Like Barry Bonds, Baseball Widow hasn't retired; she's just not playing.
Enjoy the archives. . .

Thursday, August 26, 2004

Baseball Widow couldn't have said it better herself

. . . well, she might be capable of it, but she's not going to bother. Check out this article at Braves Journal. Mac makes several great points, the chief of which is that no one is giving the Braves credit for their success during the second half of the season this year. Writers (and fans) tend to skew the story as "how the Phillies lost it."

It's no secret that Baseball Widow is a Braves fan. Still, Baseball Widow readers know that Baseball Widow is also an advocate of truth in media. Unfortunately, that's hard to come by, especially in the realm of sports reporting. It's easier to sell a line than to craft a piece of analysis. From payroll to performance-enhancing drugs, from interleague to international play, and from winners to whiners, issues in baseball are more complicated than your average Terrence Moore can comprehend. Many of those sports writers who probably could grasp the complexities of the various subjects are too entrenched in the business of selling columns to concern themselves with good thoughts (and good writing, but Baseball Widow can't hope for miracles).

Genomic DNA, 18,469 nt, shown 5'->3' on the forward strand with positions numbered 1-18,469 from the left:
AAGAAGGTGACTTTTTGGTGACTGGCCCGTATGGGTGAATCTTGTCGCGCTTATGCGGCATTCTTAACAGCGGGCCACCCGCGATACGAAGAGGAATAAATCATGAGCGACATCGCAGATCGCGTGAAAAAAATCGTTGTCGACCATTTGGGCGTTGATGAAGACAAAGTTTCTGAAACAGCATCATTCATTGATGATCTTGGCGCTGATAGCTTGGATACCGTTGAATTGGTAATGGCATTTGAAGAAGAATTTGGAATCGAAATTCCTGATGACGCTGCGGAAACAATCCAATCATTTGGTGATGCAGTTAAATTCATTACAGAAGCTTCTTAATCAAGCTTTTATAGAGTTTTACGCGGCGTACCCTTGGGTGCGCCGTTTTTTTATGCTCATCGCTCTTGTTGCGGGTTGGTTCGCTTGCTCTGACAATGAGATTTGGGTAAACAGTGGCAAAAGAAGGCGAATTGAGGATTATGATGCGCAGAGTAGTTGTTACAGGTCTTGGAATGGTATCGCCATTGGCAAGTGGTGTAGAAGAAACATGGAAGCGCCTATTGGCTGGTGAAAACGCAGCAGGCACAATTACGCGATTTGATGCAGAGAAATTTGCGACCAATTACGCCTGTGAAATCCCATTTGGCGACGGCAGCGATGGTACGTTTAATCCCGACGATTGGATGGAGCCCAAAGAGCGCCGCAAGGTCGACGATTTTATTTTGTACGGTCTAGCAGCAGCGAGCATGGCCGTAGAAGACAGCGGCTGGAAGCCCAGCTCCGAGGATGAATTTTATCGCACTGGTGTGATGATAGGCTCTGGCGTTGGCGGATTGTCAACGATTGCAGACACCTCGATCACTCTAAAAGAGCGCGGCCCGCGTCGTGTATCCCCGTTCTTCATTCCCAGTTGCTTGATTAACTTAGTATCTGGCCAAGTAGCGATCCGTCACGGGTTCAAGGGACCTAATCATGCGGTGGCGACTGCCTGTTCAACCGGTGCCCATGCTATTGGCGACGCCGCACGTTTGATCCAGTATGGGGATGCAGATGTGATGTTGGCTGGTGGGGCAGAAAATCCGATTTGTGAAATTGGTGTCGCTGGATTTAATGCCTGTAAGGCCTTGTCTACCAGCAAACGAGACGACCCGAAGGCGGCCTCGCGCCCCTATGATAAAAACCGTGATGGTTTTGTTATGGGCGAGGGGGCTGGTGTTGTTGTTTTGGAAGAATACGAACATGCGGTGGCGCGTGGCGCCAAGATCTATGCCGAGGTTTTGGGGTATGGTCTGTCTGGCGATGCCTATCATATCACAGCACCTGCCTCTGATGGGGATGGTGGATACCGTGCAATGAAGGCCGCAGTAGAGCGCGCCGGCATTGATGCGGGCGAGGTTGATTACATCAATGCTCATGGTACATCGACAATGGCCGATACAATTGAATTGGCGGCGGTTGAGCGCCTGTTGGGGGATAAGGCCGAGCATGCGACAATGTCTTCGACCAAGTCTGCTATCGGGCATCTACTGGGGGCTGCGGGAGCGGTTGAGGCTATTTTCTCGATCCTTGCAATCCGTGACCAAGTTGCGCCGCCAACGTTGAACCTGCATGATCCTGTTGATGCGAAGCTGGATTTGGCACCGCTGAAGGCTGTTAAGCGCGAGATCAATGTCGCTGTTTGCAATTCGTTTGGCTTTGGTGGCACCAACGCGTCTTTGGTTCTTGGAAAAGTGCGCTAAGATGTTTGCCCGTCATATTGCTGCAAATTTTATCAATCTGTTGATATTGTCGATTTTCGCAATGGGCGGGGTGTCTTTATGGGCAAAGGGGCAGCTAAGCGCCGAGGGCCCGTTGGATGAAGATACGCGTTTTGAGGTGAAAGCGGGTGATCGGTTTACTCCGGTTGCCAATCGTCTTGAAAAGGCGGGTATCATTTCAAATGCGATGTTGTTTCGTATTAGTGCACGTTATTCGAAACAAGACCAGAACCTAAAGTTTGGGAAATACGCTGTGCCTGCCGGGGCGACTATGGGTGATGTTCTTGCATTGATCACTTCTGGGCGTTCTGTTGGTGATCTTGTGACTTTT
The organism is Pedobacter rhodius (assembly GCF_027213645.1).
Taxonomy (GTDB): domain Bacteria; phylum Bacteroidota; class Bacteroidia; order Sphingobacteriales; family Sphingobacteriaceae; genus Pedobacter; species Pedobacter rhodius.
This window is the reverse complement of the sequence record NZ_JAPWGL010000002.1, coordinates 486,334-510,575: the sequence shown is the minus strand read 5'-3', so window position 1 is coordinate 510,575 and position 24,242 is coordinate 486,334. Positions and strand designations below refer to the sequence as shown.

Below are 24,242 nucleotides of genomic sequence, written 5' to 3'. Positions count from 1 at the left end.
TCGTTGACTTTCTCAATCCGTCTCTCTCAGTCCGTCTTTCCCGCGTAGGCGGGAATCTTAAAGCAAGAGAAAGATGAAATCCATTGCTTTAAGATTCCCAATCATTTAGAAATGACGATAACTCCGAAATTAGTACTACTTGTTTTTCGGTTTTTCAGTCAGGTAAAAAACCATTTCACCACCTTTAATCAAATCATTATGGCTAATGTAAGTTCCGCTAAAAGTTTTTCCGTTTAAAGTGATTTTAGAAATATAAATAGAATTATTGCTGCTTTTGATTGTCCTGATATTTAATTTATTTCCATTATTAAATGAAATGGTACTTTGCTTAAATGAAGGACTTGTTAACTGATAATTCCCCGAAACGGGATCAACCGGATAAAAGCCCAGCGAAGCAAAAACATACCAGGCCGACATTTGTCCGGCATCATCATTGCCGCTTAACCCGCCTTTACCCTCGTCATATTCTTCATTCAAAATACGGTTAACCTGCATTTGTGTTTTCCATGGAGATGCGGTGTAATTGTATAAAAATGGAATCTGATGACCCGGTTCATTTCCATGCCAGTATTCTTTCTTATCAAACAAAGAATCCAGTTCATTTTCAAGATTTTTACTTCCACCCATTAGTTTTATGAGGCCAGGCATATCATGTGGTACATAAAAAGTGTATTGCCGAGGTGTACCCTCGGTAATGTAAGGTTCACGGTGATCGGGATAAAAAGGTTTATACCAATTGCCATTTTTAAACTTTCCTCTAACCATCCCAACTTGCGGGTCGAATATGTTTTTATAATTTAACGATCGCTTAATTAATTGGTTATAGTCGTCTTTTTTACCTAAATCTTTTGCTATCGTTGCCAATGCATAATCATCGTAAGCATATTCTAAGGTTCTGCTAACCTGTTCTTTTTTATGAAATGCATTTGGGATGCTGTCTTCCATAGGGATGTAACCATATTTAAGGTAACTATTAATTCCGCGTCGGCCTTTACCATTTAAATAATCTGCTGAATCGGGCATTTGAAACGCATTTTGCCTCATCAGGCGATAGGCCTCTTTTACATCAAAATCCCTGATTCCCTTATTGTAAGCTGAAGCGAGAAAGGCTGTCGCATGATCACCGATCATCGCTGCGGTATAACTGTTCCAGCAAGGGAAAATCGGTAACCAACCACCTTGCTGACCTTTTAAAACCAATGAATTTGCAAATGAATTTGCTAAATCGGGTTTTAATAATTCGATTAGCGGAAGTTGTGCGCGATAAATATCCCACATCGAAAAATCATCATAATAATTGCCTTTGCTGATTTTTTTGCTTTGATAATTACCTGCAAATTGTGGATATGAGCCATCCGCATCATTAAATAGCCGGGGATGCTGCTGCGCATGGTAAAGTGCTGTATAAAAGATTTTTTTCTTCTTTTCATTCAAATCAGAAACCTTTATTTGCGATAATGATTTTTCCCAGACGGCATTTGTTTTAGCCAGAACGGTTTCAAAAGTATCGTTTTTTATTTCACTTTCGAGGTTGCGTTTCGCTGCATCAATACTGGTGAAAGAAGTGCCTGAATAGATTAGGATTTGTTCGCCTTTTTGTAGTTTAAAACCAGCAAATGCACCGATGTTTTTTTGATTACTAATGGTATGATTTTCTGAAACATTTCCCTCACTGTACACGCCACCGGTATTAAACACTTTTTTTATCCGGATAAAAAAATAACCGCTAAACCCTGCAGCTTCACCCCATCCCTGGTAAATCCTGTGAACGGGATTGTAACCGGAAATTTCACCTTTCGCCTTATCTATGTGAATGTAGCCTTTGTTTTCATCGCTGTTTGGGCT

Okay, so it's not just baseball; we're a sound-byte nation. We manage to take original ideas and corrupt them into cliches as fast as (insert tired simile here). How many times this week have you heard someone reference "thinking outside the box"? And how many times was that person truly engaging creative thinking processes? Baseball Widow says forget the box--just start thinking, people.

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